Saturday, December 12, 2009

Congress Signaled Its Intent That the Gang of Eight Would Decide When to Inform the Intelligence Committees

During the Senate’s 1980 debate of the Gang of Eight provision, congressional sponsors said their
intent was that the Gang of Eight would reserve the right to determine the appropriate time to
inform the full intelligence committees of the covert action of which they had been notified.18

The position of sponsors that the Gang of Eight would determine when to notify the full
intelligence committees underscores the point that while the statute provides the President this
limited notification option, it appears to be largely silent on what happens after the President
exercises this particular option. Sponsors thus made it clear that they expected the intelligence
committees to establish certain procedures to govern how the Gang of Eight was to notify the full
intelligence committees. Senator Walter Huddleston, Senate floor manager for the legislation,
said “... the intent is that the full oversight committees will be fully informed at such time the
eight leaders determine is appropriate. The committees will establish the procedures for the
discharge of this responsibility...”19

Senator Huddleston’s comments referred to Sec. 501(c) of Title V of the National Security Act
which stipulates that “The President and the congressional intelligence committees shall each
establish such procedures as may be necessary to carry out the provisions of this title.”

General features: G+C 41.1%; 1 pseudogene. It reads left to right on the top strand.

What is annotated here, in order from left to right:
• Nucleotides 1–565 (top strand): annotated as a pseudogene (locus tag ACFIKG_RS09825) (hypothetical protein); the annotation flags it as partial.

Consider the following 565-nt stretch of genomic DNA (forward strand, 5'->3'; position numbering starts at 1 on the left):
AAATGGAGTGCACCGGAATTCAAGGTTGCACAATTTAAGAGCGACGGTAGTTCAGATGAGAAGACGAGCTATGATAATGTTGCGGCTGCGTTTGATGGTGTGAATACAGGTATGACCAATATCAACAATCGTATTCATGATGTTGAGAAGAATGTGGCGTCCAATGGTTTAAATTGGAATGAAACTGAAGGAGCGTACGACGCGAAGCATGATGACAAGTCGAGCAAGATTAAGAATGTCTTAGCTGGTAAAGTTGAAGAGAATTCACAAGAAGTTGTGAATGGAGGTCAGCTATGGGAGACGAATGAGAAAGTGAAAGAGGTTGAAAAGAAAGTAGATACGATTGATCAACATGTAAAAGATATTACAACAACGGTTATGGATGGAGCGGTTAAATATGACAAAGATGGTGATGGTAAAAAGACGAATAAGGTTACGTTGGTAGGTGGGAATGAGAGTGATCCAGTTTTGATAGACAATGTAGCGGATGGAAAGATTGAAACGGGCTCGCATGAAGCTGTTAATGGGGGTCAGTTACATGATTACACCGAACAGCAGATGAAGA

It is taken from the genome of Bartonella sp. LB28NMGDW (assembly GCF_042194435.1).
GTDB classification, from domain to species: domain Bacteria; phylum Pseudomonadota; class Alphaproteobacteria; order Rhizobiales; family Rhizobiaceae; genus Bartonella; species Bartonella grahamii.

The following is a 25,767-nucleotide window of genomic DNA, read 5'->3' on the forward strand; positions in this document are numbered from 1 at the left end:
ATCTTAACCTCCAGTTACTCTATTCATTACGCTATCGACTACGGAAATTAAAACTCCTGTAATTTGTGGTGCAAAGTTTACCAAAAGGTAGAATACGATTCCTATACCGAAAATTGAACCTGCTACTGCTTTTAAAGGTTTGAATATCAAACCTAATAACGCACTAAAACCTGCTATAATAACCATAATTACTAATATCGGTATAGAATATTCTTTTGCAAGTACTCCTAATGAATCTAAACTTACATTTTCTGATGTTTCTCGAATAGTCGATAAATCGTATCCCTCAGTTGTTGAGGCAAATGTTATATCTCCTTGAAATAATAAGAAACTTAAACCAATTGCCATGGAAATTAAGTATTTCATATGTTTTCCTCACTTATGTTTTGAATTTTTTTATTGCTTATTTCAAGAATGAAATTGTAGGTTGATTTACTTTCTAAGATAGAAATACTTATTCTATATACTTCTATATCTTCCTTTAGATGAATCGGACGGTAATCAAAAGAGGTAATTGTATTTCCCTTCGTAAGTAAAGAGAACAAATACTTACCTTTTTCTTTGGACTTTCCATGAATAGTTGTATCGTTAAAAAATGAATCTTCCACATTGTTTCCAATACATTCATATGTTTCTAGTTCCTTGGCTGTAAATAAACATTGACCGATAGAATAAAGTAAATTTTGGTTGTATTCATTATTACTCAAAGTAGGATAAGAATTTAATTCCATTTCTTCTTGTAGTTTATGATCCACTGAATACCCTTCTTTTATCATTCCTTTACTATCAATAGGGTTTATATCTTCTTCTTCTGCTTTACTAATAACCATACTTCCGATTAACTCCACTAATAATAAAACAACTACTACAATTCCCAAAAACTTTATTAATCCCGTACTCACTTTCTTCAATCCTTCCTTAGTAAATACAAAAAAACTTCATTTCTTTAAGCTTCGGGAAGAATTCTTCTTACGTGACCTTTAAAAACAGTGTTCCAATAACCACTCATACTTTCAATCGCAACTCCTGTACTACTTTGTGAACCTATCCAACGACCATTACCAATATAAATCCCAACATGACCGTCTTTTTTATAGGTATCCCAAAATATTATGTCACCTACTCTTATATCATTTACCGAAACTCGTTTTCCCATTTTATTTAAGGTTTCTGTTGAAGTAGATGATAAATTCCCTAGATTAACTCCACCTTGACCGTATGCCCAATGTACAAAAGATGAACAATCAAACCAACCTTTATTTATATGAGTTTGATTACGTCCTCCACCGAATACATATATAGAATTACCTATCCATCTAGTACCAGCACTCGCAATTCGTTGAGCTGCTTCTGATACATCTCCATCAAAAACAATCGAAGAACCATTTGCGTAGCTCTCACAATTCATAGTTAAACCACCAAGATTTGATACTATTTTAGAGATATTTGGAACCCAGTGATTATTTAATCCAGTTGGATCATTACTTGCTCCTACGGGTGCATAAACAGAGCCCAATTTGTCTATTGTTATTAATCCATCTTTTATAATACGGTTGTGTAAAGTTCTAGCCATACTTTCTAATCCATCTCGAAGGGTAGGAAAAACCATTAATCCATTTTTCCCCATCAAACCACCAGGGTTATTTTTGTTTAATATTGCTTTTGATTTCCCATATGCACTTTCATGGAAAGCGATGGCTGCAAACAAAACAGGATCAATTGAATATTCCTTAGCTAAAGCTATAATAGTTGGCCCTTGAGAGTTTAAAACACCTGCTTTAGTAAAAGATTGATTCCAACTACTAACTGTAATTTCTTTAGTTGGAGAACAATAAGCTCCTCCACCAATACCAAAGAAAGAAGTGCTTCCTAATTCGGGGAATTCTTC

With regard to Sec. 501(c), Senate report language stated:
The authority for procedures established by the Select Committees is based on the current
practices of the committees in establishing their own rules. One or both committees may, for
example, adopt procedures under which designated members are assigned responsibility on
behalf of the committee to receive information in particular types of circumstances, such as
when all members cannot attend a meeting or when certain highly sensitive information is
involved.20

Congressional intent thus appeared to be that the collective membership of each intelligence
committee, rather than the Committee leadership, would develop such procedures.21 Moreover,
the rules that each committee have subsequently adopted, while they deal in detail as to how the
committees are to conduct their business, do not appear to address any procedures that might
guide Gang of Eight notifications generally. Rather, to the extent that any such procedures have
been adopted, those procedures appear to have been put into place at the executive branch’s
insistence, according to congressional participants.22

Endnotes

18 See Addendum B, copy of the Senate debate as recorded in the Congressional Record, 96th Congress, 2nd Session,
Volume 126—Part 20, September 17, 1980 to September 24, 1980. See p. 17693.

19 Ibid, p. 17693.

20 See addendum B, S.Rept. 96-730, 96th Cong, 2nd sess. See p. 13 of the report.

21 Ibid, p. 12.

22 Letter from Representative Jane Harman to President George W. Bush, January 4, 2006. Another example of the
informality which sometimes informs the intelligence notification process involves so-called Gang of Four
notifications. The Gang of Four consists of the chairmen of the congressional intelligence committees, the Vice
Chairman of the Senate Intelligence Committee and the Ranking Member of the House Intelligence Committee. The
executive branch frequently limits certain intelligence notifications to these four Members, sometimes including
committee staff directors, even though neither statute, or committee rules, appear to make provision for such
notifications.

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